What a pleasure to pick a book to listen to and find it to be outstanding. I knew this book would be interesting but Blaime tells a compelling story in a fast-paced way. High school educated, failed businessman, possibly machine politician Harry S Truman becomes President on FDR’s death on April 12, 1945. He then faces four of probably the most consequential months the President, Nation and World may have ever faced: VE Day, the atomic bomb, VJ Day, the Potsdam Conference (which launched the Col ...more
I have no issue with how this book was written in so much as it seems to be three day old left overs. Certainly nothing new, nothing you might find via a deeper dive but just old stuff told one more time. It's certainly a fascinating time that's not the issue I have but it's that the story is being told to us one more time. It might have been more interesting if more time was spent on the decision and debate to drop the bomb. While that does get some coverage in the book it is of very short thri ...more
May 05, 2018 rated it it was amazing
Recommends it for: All
In my humble opinion I have always felt Harry S Truman man and LBJ were two of the great US presidents and two of the most maligned or under-rated. The latter because of the plethora of books glorifying and ridiculously romanticising the 'Camelot' era that preceded him before JFK was assassinated, the former because well FDR set a super high bar. There is a nice anecdote -- one of many in this wonderful beautifully written book -- on FDR that you could tell if he was in a good mood if his cigare ...more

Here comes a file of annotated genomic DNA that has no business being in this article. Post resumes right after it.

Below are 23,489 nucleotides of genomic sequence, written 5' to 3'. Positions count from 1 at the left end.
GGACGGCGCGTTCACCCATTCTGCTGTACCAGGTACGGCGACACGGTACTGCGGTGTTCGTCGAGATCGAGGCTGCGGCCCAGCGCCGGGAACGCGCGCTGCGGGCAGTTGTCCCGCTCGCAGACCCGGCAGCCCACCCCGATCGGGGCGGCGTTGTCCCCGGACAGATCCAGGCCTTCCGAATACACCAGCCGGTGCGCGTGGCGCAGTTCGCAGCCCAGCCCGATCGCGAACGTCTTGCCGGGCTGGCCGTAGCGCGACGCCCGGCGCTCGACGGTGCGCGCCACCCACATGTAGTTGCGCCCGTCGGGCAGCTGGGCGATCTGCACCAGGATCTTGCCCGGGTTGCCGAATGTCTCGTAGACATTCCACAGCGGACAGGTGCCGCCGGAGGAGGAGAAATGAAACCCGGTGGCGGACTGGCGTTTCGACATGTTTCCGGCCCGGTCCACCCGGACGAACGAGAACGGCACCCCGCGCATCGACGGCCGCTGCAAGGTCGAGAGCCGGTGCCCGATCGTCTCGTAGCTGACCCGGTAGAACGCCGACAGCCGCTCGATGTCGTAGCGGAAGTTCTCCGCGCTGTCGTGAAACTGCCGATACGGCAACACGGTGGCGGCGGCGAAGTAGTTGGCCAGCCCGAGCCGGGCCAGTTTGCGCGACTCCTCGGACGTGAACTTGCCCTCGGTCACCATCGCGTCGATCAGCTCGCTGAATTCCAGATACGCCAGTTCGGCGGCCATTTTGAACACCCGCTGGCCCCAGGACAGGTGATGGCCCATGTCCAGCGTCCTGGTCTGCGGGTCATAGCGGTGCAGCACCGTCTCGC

Aug 08, 2018 rated it really liked it
4.5 stars. Harry Truman took over the presidency at arguably the most crucial time in history and FDR did zilch to prepare him to become president, even though FDR was in terrible health after his fourth election. He and VP Truman met two times in the 88 days between his inauguration and FDR's death in April of 1945. The war in Europe was coming to an end, but not ended. The war in the Pacific dragged on and invasion of Japan loomed large. The atom bomb wasn't yet functional, but was close to be ...more
John Plowright
Oct 24, 2017 rated it liked it
Albert Baime’s ‘The Accidental President’ is a portrait of Truman during the first four months of his administration, from FDR’s death on 12 April 1945 until 14 August 1945, when Japan’s surrender was made public.